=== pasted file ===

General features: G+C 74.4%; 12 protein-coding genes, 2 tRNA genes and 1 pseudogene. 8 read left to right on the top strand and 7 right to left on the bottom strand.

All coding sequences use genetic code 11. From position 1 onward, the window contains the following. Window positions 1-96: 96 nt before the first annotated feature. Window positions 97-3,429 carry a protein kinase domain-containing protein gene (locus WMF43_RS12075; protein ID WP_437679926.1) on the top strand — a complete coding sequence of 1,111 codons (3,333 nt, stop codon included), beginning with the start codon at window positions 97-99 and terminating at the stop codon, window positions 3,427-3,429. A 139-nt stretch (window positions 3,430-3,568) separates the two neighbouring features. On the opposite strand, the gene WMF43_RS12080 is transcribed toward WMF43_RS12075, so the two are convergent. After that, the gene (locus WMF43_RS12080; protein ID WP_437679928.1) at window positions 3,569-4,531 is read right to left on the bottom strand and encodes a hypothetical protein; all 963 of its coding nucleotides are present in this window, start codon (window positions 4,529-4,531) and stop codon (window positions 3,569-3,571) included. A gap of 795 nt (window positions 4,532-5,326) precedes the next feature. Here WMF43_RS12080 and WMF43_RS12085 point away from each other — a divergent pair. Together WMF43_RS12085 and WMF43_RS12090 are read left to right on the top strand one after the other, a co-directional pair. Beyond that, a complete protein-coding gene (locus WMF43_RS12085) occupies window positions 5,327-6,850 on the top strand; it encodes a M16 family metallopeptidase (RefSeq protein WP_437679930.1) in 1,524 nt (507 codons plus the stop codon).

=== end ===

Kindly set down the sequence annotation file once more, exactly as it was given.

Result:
General features: G+C 74.4%; 12 protein-coding genes, 2 tRNA genes and 1 pseudogene. 8 read left to right on the top strand and 7 right to left on the bottom strand.

All coding sequences use genetic code 11. From position 1 onward, the window contains the following. Window positions 1-96: 96 nt before the first annotated feature. Window positions 97-3,429 carry a protein kinase domain-containing protein gene (locus WMF43_RS12075; protein ID WP_437679926.1) on the top strand — a complete coding sequence of 1,111 codons (3,333 nt, stop codon included), beginning with the start codon at window positions 97-99 and terminating at the stop codon, window positions 3,427-3,429. A 139-nt stretch (window positions 3,430-3,568) separates the two neighbouring features. On the opposite strand, the gene WMF43_RS12080 is transcribed toward WMF43_RS12075, so the two are convergent. After that, the gene (locus WMF43_RS12080; protein ID WP_437679928.1) at window positions 3,569-4,531 is read right to left on the bottom strand and encodes a hypothetical protein; all 963 of its coding nucleotides are present in this window, start codon (window positions 4,529-4,531) and stop codon (window positions 3,569-3,571) included. A gap of 795 nt (window positions 4,532-5,326) precedes the next feature. Here WMF43_RS12080 and WMF43_RS12085 point away from each other — a divergent pair. Together WMF43_RS12085 and WMF43_RS12090 are read left to right on the top strand one after the other, a co-directional pair. Beyond that, a complete protein-coding gene (locus WMF43_RS12085) occupies window positions 5,327-6,850 on the top strand; it encodes a M16 family metallopeptidase (RefSeq protein WP_437679930.1) in 1,524 nt (507 codons plus the stop codon).